Content warning: mentions of suicide.
TL;DR: An inquest into the death of Alice Litman, a young trans woman who died by suicide last year, has stated that gender-affirming care is ‘underfunded and insufficiently resourced’ in the UK. The Litman family told the inquest that delays in accessing care were partly to blame for her death.
The inquest into the death of Alice Litman was held this week at Brighton and Hove Coroner’s Court.
Over three days, the court heard evidence from the Litman family, the Tavistock and Portman gender identity clinic, Alice’s GP, a local NHS trust, and online gender clinic GenderGP - The Argus
Alice Litman was referred to the NHS Gender Identity Development service in 2019. At the time of her death, over 1000 days later, she was still waiting to be seen for an initial assessment - Bindmans
There are over 13 thousand people currently on the waiting list for the Tavistock and Portman clinic alone.
The inquest heard that, if service provision continues at the current rate, it would take over 20 years for someone referred today to be seen. The NHS target from referral to appointment is 18 weeks - The Tortoise
In a statement ahead of the inquest, the Litman family said:
“We want the coroner to recognise failings in trans healthcare as a cause of Alice’s death so we can get justice - and push for changes that will improve the lives of other trans people” - PinkNews
What happened at the Alice Litman inquest?
Medical professionals from national and local services told the inquest about the shortcomings of trans healthcare in the UK.
Dr James Barrett of the Tavistock and Portman NHS trust said that the number of patients currently seeking gender affirming healthcare was an “order of magnitude” greater than the service was designed for - BBC
Dr Samuel Hall, a GP at a practice in Brighton where Alice was a patient, emphasised that GPs could and should be prescribing hormones for trans patients waiting for gender identity clinic appointments:
“GPs can and should be doing this. Not least because we can get to people sooner” - PinkNews
Adjourning the inquest on Wednesday, Assistant Coroner Sarah Clarke said services for trans people in England are “underfunded” and “insufficiently resourced”.
Clarke will be issuing recommendations to NHS bodies to help prevent future deaths and will announce her findings in a report in two weeks - Brighton and Hove News
What is the state of trans healthcare in England?
A statement from the Department of Health and Social Care in relation to Alice’s death highlighted NHS England’s investment of “nearly £8 million in the new gender identity pilot clinics” - The Tortoise
Three of these new pilot projects – in London, Manchester and Merseyside – opened in 2020, and a fourth opened in the East of England in May 2021. That summer, the NHS commissioned a community consultation into a proposed fifth pilot in Sussex - Clare Project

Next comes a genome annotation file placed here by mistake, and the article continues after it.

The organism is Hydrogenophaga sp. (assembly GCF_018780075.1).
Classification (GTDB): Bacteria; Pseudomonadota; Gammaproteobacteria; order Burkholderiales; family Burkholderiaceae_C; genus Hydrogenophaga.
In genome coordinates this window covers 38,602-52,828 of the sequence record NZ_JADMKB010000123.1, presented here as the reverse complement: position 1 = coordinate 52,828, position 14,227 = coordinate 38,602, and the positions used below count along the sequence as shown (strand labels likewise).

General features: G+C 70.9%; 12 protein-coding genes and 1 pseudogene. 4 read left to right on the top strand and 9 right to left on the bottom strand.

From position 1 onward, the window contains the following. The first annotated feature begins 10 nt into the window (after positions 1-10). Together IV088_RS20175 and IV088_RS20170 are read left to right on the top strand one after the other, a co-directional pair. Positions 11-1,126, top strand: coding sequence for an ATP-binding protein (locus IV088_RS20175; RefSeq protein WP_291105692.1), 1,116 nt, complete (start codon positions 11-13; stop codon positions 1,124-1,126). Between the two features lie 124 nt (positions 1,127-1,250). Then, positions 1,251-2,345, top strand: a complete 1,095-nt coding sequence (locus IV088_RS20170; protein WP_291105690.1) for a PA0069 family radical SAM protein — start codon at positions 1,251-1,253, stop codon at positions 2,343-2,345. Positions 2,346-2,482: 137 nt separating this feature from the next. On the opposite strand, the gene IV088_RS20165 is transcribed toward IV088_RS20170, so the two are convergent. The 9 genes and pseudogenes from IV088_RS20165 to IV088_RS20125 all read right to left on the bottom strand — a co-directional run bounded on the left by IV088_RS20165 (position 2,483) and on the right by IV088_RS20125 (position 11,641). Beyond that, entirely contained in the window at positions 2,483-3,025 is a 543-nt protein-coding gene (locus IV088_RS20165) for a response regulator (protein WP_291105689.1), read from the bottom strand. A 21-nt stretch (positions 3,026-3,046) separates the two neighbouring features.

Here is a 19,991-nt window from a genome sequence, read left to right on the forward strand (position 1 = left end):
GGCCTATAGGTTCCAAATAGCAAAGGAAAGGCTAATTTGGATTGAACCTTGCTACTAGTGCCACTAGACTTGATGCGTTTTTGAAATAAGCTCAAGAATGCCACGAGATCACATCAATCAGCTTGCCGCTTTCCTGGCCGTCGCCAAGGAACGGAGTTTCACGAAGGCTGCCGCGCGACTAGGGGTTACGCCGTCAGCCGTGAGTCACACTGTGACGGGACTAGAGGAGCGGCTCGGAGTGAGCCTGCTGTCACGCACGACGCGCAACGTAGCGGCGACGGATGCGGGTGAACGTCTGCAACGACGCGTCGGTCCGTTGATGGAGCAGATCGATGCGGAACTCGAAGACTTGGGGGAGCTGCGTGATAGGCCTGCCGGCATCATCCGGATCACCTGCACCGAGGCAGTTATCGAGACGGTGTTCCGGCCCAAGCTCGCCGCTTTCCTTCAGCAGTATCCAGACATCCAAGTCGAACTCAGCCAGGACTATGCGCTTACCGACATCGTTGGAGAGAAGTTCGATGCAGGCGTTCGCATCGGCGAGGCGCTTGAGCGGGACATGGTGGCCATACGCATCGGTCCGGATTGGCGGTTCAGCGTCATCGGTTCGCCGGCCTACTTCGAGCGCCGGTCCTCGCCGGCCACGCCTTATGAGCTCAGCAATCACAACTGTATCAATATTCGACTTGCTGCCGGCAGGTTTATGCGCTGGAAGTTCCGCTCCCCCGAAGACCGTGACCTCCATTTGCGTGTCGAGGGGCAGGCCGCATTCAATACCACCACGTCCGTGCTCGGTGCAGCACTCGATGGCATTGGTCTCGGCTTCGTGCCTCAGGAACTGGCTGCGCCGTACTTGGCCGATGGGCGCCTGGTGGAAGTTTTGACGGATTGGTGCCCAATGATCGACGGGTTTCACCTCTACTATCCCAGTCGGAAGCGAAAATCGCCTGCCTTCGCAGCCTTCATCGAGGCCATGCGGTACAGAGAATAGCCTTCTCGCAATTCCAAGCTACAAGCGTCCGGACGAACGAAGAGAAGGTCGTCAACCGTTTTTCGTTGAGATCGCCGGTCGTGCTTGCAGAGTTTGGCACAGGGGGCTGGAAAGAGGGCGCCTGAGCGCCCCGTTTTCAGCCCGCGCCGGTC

That same Sussex clinic is due to open this month, September 2023. An NHS report for Brighton and Hove Council published this March notes that there is a total lack of gender identity clinics in the South East of England, but does not comment on why the pilot scheme serving that region took so much longer to set up than the four other pilots - Brighton and Hove Council
Analysis: Families shouldn't have to be so brave, for such great change to happen
As Mike Webberley of GenderGP made clear in his statement to the inquest, the story of Alice Litman’s death is about more than just long waiting times. It’s part of a bigger picture of discrimination and prejudice that trans people face throughout society - GenderGP
We cannot count on courts and inquests to solve all the problems contributing to tragedies like this. As we saw in the Covid-19 inquiry this week, this government will do everything it can to avoid playing ball with the legal system.
But this inquest does provide some hope for the future. As the inquest was closing, Litman’s family said:
“We’re absolutely delighted that the extent of the wait list has finally been acknowledged [by the NHS]”.
It may not seem like much, but that is a significant milestone.
The bravery of people like the Litman family, who faced reliving their tragedy on a public stage to improve the lives of trans people, is a powerful asset in the struggle for trans rights.
If you’re struggling, you can call the UK Samaritans anytime on 116 123, or Switchboard LGBT+ 10am-10pm on 0800 0119 100
There are many ways to make change.
From the courtroom, to the GP waiting room, to the home offices where we write QueerAF, hundreds and thousands of LGBTQIA+ people are working to make life better - for all of us.
QueerAF members are out there making a difference, every day. We are proud to be in community with so many engaged, passionate people.
Our supporters make QueerAF better every week with their ideas, their recommendations and their inspiring work.
A community of LGBTQIA+ change-makers, creating the world we need through the media we want to see. Pretty cool, right?
We make change one small step at a time. Take a small but significant step today: become a QueerAF supporter and help us deliver quality, accurate, accountable reporting on LGBTQIA+ lives.